Summer is equally packed, with Truckee River Regional Park’s (www.tdrpd.com/regional_park.htm) Wednesday Night Summer Music Series from mid-June to late-August; Sand Harbor State Park hosts the month-long mid-summer Lake Tahoe Shakespeare Festival (www.laketahoeshakespeare.com); late-August sees the Tahoe Reno International Film Festival; while historic Tallac holds the Valhalla Arts & Music Festival (www.valhalla-tallac.com) from August through September. Other festivals to consider include the synergistically sybaritic Art, Music & Wine Fest (www.squaw.com) in late July; mid-August’s Brews, Jazz & Funk Fest (www.squaw.com); and mid-September’s Animal Wine & Art Bark Festival (www.thebarkfestival.com) showcasing abstract watercolors by Cholla the horse, wines such as Rosenblum’s Côtes du Bone Blanc – and serious stuff too, including kick-ass music.

Autumn events include the respected Lake Tahoe Food & Wine Festival (www.puertahoenorth.com) in September followed by the boisterous beer-and-brat Village Oktoberfest Brew Ha Ha (www.squaw.com). Check the various visitors bureau and resort websites for details and more options.High season:
Christmas week; February-March; mid-June to September

Low season:
Late-May to mid-June; November to mid-December

Best bang for your buck:
January, April, and October

Getting There

Reno/Tahoe International Airport (www.renoairport.com) provides 180 daily flights with nonstop service on the likes of American (www.aa.com), United (www.united.com), Continental (www.continental.com), Southwest (www.southwest.com), and Delta (www.delta.com) to nearly 20 destinations including Atlanta, Chicago, Dallas, Denver, Houston, Las Vegas, Seattle, Portland, Phoenix, Los Angeles, San Francisco, and Salt Lake City. An additional 20 destinations are serviced via direct, one-stop flights. The airport is 45-60 minutes’ drive from various points on the lake.

You can also arrive by train: Amtrak (800/USA-RAIL; www.amtrak.com) provides service between Chicago and Oakland on the California Zephyr to Truckee, just 10 miles northwest of the lake.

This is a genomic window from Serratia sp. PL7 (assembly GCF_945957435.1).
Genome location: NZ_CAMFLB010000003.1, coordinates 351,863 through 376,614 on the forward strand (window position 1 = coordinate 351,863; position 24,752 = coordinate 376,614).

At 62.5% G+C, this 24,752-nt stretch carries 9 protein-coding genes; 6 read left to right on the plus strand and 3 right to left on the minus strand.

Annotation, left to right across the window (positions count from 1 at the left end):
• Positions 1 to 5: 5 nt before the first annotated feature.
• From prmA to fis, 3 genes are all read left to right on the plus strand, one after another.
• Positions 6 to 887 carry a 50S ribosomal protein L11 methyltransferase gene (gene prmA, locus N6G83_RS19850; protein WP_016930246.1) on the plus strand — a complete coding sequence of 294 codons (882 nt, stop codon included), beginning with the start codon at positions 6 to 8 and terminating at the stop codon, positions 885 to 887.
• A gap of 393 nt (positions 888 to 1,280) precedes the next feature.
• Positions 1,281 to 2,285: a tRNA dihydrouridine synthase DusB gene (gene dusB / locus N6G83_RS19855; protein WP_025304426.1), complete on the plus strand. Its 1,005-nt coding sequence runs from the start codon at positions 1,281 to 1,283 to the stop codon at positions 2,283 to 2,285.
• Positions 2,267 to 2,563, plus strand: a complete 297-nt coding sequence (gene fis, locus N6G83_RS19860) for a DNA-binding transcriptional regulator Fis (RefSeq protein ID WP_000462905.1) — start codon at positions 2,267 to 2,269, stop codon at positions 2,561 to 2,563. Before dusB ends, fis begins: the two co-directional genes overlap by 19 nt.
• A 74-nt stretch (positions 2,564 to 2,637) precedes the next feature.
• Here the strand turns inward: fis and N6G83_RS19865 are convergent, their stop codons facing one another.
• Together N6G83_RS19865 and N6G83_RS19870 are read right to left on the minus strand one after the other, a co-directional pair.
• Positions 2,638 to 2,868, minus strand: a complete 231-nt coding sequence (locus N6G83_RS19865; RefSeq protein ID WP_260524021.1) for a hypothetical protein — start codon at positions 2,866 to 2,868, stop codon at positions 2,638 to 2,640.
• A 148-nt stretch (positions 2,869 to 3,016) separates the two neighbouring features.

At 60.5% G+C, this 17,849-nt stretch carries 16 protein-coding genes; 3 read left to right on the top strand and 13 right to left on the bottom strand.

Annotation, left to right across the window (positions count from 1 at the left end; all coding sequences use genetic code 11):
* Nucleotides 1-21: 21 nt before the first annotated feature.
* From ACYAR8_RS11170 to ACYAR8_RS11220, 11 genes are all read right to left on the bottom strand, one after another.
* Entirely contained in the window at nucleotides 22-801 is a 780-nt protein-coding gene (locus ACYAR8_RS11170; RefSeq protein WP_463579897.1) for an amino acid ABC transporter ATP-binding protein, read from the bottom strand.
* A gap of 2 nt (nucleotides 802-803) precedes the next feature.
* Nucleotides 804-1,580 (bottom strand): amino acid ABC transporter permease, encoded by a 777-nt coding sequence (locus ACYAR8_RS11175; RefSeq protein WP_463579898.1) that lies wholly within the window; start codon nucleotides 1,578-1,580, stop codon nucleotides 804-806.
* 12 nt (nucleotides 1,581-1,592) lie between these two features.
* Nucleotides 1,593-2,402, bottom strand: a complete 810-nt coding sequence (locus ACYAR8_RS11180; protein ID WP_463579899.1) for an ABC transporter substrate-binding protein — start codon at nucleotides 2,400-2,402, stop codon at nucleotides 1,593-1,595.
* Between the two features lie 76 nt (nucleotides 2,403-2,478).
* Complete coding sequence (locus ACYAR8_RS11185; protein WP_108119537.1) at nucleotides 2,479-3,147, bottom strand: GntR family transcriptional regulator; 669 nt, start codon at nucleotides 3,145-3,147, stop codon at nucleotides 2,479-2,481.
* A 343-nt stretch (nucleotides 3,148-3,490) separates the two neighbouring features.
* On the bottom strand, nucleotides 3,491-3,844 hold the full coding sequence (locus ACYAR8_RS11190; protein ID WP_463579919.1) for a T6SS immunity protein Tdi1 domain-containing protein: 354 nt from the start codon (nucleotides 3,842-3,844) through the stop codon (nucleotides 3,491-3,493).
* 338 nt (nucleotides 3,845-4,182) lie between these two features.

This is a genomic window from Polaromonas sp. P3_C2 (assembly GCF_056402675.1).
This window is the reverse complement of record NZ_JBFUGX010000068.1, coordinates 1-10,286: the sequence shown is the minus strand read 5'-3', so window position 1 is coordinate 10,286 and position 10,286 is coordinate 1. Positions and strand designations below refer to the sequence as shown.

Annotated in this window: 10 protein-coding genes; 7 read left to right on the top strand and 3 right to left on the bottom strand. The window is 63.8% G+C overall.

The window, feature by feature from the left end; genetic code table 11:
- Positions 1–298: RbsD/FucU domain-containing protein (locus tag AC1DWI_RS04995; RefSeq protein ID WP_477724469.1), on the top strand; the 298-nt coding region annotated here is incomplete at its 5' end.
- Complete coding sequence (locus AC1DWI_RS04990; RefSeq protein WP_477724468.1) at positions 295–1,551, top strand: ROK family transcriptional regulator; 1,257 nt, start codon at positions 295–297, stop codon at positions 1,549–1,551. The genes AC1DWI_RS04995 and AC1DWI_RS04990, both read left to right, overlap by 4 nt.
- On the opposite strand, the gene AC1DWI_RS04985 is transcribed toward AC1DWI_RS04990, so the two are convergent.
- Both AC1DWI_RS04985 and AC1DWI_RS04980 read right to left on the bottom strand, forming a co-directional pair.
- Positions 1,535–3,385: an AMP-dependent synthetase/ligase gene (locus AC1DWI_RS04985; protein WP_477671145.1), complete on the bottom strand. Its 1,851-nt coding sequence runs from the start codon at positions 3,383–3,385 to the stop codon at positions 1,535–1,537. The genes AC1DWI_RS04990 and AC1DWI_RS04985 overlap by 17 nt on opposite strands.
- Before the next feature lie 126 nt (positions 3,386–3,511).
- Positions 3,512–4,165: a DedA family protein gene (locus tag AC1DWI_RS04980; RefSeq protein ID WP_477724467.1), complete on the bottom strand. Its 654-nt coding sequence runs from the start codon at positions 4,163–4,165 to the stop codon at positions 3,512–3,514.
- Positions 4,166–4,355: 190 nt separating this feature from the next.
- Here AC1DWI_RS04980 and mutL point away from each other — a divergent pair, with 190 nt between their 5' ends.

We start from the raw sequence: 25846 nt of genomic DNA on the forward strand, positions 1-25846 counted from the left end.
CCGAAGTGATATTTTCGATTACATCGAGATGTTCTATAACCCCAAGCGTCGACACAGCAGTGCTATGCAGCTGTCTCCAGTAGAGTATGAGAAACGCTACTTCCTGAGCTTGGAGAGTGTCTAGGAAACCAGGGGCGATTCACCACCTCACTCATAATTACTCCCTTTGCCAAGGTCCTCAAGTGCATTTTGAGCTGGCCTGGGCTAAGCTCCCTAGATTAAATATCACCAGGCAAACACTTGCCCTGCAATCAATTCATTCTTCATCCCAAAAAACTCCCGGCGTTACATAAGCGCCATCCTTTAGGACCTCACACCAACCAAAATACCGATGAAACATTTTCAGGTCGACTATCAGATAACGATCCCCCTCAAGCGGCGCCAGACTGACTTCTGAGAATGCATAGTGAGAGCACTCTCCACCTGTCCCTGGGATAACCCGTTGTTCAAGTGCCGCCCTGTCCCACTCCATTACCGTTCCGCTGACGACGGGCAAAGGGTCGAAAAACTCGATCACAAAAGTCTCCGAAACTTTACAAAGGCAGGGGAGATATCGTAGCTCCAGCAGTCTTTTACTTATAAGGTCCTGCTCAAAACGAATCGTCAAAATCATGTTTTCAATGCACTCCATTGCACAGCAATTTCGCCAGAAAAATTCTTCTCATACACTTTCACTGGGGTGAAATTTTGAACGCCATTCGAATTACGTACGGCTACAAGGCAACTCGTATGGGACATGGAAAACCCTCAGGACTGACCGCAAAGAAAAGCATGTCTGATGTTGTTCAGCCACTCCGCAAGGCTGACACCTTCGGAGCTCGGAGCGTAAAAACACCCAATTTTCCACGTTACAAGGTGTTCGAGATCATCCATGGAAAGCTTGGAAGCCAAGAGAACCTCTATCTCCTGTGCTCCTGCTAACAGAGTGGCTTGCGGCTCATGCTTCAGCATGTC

Lake Tahoe Visitors Authority (530/544-5050 or 800/288-2463; www.bluelaketahoe.com), Incline Village/Crystal Bay Visitors Bureau (775/832-1606 or 800/468-2463; www.gotahoe.com), North Lake Tahoe Resort Association Central Reservations (800/824-6348 or 888/434-1262; www.puretahoenorth.com), and Ski Lake Tahoe (www.skilaketahoe.com) are all excellent sources for hotel/land packages, and can even help customize your trip (arranging rental car, lift passes, equipment rentals, lessons, tee times, show tickets, and more, at significant savings); most websites include travel planners and e-newsletters. Or link to Ski Lake Tahoe’s seven member resorts (Alpine Meadows, Heavenly, Kirkwood, Mt. Rose-Ski Tahoe, Northstar-at-Tahoe, Sierra-at-Tahoe, and Squaw Valley) directly for late-breaking deals. Discounters such as Orbitz (www.orbitz.com), Expedia (www.expedia.com), and Travelocity (www.travelocity.com) also offer worthy land/air deals.

Getting Into & Around Tahoe
The Tahoe’s Best website (www.tahoesbest.com) provides links to most local transportation options. Schedules, stops, and fares vary widely according to season, even time of day. Check individual resort websites for shuttle schedules within the mountain villages and surrounding towns. Shuttles from Reno-Tahoe Airport are usually quite expensive; we recommend renting a car instead. Major agencies at the airport include Avis (800/984-8840; www.avis.com), Budget (800/527-0700; www.budget.com), Dollar (800/800-4000; www.dollarcar.com), Hertz (800/654-3131; www.hertz.com), and Thrifty (800/FOR-CARS; www.thrifty.com). You’ll be grateful to have your own wheels to get around and explore different resorts and towns.